Semien aims to bolster Black youth baseball

Shortstop, Ross bros. team up for accessibility to sports in Bay Area

November 19th, 2020

Regardless of where he is playing baseball next season, plans to continue his efforts to revitalize interest in baseball among young African Americans around the Bay Area.

Semien, who is currently a free agent after spending the past six seasons with the A’s, is joining fellow Bay Area natives and Major League pitchers Tyson and Joe Ross in a partnership with Coaching Corps, a Bay Area-based organization focused on bringing access to quality youth sports and trained consistent coaches to communities of color faced with systemic disinvestment and inequity. The mission: Find more Black coaches who can provide guidance and mentorship to the Black youth in Oakland and the entire Bay Area, which in turn could boost interest in the sport among the group.

“As an African American growing up in the Bay Area, it was nice to have coaches who look like me,” Semien told on Wednesday. “But more importantly, it is nice to have somebody sacrifice the time, no matter what. A lot of these kids, especially here in the East Bay, are at a point in time where they're maybe a little confused about what their passion is right now.”

With the severe effects schools in low-income communities are facing due to the COVID-19 pandemic, the challenge to find coaches for kids of color becomes even greater. For this reason, Coaching Corps is mapping out a plan to help fill these gaps in preparation for when schools are allowed to open back up. This allows a chance for the next generation of mentors, such as the ones who were available to Semien coming up in the youth leagues of El Cerrito and to the Ross brothers in Oakland.

“If schools close, where usually kids are out at recess playing sports, what can we do now?” Semien said. “I think Coaching Corps is trying to get ahead of the game and have coaches volunteer and steer these kids in the right direction during this time.”

The first step in this initiative comes through raising awareness, which is already underway with a social media campaign that the players will help boost. Coaching Corps will also work to gather equipment donations for organizations that can facilitate an opportunity for kids to play and raise funds to support efforts to recruit coaches.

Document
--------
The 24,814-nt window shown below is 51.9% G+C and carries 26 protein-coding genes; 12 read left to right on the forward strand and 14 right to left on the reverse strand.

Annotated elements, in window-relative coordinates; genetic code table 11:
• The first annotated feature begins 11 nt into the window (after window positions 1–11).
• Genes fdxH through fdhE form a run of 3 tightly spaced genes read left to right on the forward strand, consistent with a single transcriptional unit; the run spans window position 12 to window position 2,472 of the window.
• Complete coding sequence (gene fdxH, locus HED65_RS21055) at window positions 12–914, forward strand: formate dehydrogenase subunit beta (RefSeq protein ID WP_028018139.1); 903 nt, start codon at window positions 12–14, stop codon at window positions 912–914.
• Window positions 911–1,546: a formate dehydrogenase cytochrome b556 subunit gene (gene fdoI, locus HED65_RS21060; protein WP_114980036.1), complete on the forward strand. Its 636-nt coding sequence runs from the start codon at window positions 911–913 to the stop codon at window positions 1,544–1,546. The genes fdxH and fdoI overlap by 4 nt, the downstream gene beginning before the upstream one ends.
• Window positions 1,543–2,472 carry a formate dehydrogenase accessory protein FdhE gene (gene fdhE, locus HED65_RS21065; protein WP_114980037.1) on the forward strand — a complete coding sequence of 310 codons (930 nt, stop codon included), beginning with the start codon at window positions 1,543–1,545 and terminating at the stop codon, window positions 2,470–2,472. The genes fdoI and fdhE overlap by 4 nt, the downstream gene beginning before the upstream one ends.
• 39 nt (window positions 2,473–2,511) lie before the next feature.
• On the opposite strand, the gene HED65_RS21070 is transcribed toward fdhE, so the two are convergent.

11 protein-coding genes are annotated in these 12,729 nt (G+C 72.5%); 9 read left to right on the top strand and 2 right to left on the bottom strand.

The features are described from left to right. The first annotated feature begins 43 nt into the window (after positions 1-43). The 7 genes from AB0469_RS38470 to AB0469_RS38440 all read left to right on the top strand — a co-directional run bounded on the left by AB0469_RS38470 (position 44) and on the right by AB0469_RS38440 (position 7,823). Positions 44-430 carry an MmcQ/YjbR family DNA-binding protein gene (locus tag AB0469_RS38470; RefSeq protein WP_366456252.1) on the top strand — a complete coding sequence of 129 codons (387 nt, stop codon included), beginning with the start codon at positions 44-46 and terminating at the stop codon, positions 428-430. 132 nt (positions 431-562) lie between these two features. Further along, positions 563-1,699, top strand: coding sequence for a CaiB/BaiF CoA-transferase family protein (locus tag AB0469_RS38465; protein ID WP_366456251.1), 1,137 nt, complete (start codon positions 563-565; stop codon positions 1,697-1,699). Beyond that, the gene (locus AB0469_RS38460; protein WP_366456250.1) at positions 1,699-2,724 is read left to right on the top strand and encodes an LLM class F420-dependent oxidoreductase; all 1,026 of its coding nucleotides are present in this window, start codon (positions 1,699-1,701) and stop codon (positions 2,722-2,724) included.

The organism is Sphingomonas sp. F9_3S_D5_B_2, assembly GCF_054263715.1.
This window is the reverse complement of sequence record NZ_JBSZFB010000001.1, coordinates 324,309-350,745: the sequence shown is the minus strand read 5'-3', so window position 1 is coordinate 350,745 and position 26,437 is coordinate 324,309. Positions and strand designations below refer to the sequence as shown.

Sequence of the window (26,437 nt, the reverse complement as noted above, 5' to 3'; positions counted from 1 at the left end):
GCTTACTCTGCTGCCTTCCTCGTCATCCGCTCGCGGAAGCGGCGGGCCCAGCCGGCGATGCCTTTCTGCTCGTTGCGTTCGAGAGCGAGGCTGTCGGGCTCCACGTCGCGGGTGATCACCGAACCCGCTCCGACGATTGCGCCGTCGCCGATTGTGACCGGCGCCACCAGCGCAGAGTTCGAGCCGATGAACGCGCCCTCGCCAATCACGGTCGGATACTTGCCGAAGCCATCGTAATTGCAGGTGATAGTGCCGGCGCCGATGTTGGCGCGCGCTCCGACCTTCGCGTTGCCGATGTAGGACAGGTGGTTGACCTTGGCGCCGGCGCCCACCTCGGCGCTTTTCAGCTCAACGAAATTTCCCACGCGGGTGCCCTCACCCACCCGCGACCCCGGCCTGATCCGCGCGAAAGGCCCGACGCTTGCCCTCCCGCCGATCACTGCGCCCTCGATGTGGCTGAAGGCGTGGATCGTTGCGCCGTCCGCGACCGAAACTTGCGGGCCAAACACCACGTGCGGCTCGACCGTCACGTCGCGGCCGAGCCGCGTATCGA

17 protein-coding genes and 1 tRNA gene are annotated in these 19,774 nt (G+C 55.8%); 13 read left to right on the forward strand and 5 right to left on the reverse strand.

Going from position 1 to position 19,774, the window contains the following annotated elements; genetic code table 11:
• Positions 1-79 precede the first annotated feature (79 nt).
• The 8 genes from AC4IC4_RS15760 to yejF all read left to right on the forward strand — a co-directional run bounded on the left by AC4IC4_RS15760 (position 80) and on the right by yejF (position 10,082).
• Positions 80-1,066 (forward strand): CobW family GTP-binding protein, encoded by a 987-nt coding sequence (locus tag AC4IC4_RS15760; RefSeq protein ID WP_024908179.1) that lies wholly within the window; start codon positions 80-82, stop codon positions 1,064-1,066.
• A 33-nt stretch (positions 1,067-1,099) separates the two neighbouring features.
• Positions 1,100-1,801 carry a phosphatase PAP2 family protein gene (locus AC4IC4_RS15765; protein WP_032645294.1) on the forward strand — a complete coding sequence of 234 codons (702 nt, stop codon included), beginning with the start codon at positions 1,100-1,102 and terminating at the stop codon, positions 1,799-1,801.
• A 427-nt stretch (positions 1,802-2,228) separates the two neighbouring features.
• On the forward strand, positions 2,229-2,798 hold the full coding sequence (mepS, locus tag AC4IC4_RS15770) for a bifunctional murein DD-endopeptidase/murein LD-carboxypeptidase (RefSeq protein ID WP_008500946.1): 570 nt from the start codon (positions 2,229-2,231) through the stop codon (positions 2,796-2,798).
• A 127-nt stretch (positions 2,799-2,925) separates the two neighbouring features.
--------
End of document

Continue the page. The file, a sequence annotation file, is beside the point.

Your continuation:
“I think if we can get people to think about their experiences as a youth in that community playing sports and just think about the fact that, due to the pandemic, there might not be that opportunity for kids to play this upcoming spring, we can come together as a community,” Tyson Ross said. “Pull our resources and just take a look in the mirror and say, ‘Hey, do I have the time to give to get out there twice a week and help these kids out?’ Give them a chance to have the same positive experience with youth sports that I had.”

There are many reasons that can be attributed to the declining number of Black players in the Major Leagues in recent years. Semien and the Ross brothers pointed to the increasing cost of playing baseball at a younger age -- particularly, compared to basketball -- as well as the rising popularity in travel ball, which requires far more expenses for hotels and flights. But if more Black coaches can be attracted to the youth leagues, they believe that presence can influence more Black kids to join those leagues and, perhaps, fall in love with the game of baseball at a young age, as Semien and the Ross brothers did.

“Kids need our help. Kids aren't going to be able to do this on their own,” Semien said. “There's a young generation that, with cell phones now and the internet and everything that kids are focused on, feels like it's shifting away from sports in the Bay Area and a lot of areas in the country. So I think we need some folks to volunteer to help these kids get back on track and get into sports. Then, we'll find out here that there are kids who really have some ability that could use this to their advantage and take it to the next level.”